Google Cardboard has brought in cheap VR experience to your home and its recent announcement regarding chrome’s compatibility with its WebVR technology only goes to show that it is seriously considering VR to be a pervasive experience. In fact, its release of an online showcase called WebVR experiments for this purpose strengthens Google’s aspirations. WebVR has already been on the phones and the new launch only reinforces the technological progress in VR. What you can access through it are mostly simple, proven experiences such as ping pong games and fun shows like musical forest.
Chrome now offers desktop support for VR gears like HTC vive and Oculus Rift and will soon be available widely. So, you can now simply buy the Google cardboard and enjoy a 2D view on your desktop at this point till Google makes 3D available for desktop. Users can power the content too as there is a scope for them to get featured in the newly opened WebVR gallery. Surely, this is Google’s attempt to break into the mainstream from the experiential domain of VR and introduce the cutting-edge technology in daily lives. However, Google claims they are not bothered about public acceptance.
Aiming at the crowd
Google wants to create a mass awareness of VR and wants to give everyone the VR exposure. They believe that mass appreciation will come naturally in this process. Hence, they have made the experiments as customer-friendly as possible and the process is completely interactive. They have shunned all technological gibberishes to ensure that even a layman can enjoy the experience while fascinating the geek too. So, Google’s avoidance of high tech gadgets is quite understandable and their cardboard release has been a hit as of now. In short, people are taking the low-cost solutions to be their gateway to VR.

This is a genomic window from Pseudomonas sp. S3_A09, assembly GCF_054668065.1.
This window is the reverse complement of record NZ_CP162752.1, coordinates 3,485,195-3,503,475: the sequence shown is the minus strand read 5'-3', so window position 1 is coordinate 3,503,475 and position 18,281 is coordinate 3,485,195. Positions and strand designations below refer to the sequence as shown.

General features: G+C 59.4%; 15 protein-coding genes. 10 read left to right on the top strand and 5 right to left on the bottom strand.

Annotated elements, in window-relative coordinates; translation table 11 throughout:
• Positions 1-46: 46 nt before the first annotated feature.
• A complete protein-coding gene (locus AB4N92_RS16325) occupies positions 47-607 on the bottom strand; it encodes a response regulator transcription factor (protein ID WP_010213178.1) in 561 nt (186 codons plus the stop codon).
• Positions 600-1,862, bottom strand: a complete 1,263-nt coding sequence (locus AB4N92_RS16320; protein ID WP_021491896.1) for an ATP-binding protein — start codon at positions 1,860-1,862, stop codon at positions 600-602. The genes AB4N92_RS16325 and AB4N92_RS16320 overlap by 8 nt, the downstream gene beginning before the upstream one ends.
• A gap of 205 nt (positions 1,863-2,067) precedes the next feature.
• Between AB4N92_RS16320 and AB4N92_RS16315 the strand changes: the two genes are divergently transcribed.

Google’s strategy has been praised widely as their simpler and handier approach has been able to gain the attention of millions and make VR a household thing. The very price of the experience that Facebook and HTC offers will deter the crowd, but Google has played an interesting card there despite their experience being low-key compared to the others. However, Google has been successful in turning a lot heads and the next problem that Google needs to address is the coordination between mind and brain. In short, do they believe what they see?
Unlike other visual breakthroughs in technology, VR is not something easily explicable. VR is not about better pixels or more details in the image. Often, customers are cynical whether something as simple as the Google cardboard can offer VR, which is believed to be a state-of-the-art technology by many. Moreover, if you consider this experience to be the ultimate, then further potentials will not be explored and that will not be the best news for Google. Hence, Google wants to tell them what VR can seriously do instead of simply fooling around with it.
The simplest method for this is to show people images in 2D and then again show them through VR to show how 3D images provide you an immersive reality with interacting objects. The hype around VR is also unhealthy and hence, you need to curb it by showing what VR really means. Google plans to get people hooked on to the experiential dimension of it and once people start it, they will automatically buy the more expensive and the more fascinating VR gears. In fact, encouraging people to gather around the simpler things gives developers more time to fine-tune their technology. The strategy may well give Google the hot seat in VR market.